2 MARCH 1962, Page 14

THE MYTH OF MAJOR EATHEKLY Sia,--One of the great errors

of Our time is the belief that because a man is intelligent in one sphere of life he must necessarily be intelligent in others. We thus have people accepting Lord Russell as a politician of consequence and Mr. Toynbec writing confidently on logic.

1. 'If he [Major Eatherly) was never mad,' writes Mr. Toynbee, 'as Anders believes, then the success- ful attempt to engage him in the anti-nuclear cam- paign cannot possibly be described as exploitation.' But a man does not have to be mad to be susceptible to exploitation, merely naive. This is what Mr. Bryden clearly said and clearly showed.

2. Mc, Bryden never constructed the syllogism which Mr. Toynbee attributes to him, nor can it be deduced from the passage which Mr. Toynbee quotes. The burden of that passage is simply that mass groups, whether they be nuclear disarmers, Fascists or consumers, are frequently moved by forces of persuasion which bear a family resemblance and which are similar in so far as they work through, and for their effect depend upon, the ir- rational processes of people's minds. Mr. Bryden's proposition is undoubtedly true.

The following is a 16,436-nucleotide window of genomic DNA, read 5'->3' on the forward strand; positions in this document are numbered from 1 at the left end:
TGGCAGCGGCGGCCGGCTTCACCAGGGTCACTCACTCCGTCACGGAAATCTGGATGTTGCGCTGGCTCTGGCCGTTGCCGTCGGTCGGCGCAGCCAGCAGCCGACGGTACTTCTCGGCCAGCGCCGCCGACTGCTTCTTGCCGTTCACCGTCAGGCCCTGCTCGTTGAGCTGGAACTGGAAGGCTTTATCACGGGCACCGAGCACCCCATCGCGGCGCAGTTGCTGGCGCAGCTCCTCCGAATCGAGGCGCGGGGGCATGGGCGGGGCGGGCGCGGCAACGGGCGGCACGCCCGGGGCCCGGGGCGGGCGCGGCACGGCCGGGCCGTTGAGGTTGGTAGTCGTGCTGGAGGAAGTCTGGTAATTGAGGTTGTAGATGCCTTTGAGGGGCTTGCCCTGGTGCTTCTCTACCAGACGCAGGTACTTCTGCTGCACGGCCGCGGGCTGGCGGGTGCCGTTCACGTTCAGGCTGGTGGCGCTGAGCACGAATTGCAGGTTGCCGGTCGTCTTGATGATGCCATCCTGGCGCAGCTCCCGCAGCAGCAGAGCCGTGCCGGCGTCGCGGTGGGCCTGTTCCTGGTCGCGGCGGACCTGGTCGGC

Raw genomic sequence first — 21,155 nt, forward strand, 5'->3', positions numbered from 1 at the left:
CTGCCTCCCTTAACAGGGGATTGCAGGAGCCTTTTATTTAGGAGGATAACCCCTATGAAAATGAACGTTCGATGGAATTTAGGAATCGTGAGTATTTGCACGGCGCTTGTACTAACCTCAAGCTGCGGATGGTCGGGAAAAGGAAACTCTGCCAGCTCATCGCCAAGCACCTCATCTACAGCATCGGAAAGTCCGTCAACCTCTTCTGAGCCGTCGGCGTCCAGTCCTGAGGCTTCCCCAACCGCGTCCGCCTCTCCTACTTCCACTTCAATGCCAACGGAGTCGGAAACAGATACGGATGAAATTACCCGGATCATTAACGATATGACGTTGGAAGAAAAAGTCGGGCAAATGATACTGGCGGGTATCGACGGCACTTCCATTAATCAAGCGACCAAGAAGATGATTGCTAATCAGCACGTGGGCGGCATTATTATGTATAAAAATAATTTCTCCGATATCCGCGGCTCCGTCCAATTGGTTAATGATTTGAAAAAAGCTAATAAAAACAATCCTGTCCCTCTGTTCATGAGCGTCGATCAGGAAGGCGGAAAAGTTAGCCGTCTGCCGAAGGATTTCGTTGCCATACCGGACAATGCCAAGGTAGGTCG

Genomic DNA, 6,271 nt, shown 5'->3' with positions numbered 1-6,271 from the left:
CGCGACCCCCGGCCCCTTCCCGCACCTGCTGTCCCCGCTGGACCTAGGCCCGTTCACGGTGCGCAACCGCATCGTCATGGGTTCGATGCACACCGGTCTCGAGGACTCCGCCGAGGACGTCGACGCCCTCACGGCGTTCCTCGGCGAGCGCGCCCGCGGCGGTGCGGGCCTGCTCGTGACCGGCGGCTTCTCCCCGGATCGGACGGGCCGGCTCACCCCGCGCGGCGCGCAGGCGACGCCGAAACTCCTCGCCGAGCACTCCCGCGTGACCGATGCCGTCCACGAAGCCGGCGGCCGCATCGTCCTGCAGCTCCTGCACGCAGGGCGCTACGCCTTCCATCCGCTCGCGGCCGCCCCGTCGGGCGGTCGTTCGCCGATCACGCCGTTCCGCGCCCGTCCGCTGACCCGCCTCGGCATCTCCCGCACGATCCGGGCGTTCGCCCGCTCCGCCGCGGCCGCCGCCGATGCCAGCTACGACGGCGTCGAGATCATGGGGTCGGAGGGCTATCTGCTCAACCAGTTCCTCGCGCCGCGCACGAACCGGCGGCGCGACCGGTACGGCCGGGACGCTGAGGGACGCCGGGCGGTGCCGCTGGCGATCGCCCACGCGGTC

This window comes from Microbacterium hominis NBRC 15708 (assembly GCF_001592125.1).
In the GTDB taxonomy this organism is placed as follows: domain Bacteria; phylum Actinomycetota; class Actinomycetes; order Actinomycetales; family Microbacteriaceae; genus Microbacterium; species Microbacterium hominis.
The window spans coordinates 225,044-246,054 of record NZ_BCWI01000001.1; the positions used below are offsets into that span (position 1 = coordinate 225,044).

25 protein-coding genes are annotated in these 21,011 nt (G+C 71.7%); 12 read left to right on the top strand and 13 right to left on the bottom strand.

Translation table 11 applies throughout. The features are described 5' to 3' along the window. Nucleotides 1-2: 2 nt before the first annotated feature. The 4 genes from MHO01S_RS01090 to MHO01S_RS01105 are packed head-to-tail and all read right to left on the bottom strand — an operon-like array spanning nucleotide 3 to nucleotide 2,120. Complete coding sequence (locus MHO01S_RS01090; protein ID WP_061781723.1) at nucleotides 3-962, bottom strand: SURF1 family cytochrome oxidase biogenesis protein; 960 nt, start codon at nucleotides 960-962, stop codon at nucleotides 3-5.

1 I do not know why Mr. Toynbee should wish to deny that nuclear disarmers are advertisers and PR men. Lord Russell has specifically stated that the civil disobedience which his supporters practise is exercised solely to draw attention to the claims of their case, and if this is not advertising and PR, of a particularly objectionable character, I do not know what is. The fact that they are selling an unusual product does not alter their function.

4. Mr. Toynbee accuses Mr. Bryden, whose article I thought sober, of emitting 'highly emotive noises' and in so doing commits what he condemns. Phrases such as 'sour pseudo-realism,' indulging in pure demagogic oratory' and 'emotive nonsense of the worst kind' can scarcely be described as reason- able and non-emotive.

5. Finally in a passage most of which defeats my comprehension Mr. Toynbee contradicts himself and concedes that most of us behave not as 'adult and thinking' men, Jo use his own words, but in an 'unthinking and accepting way' and therefore pre- sumably in a way which leaves us open to exploita- tion and to those forces of persuasion which, because they seek to dull men's reason, Mr. Bryden rightly condemns.

Mr. Toynbee should stick to literary criticism.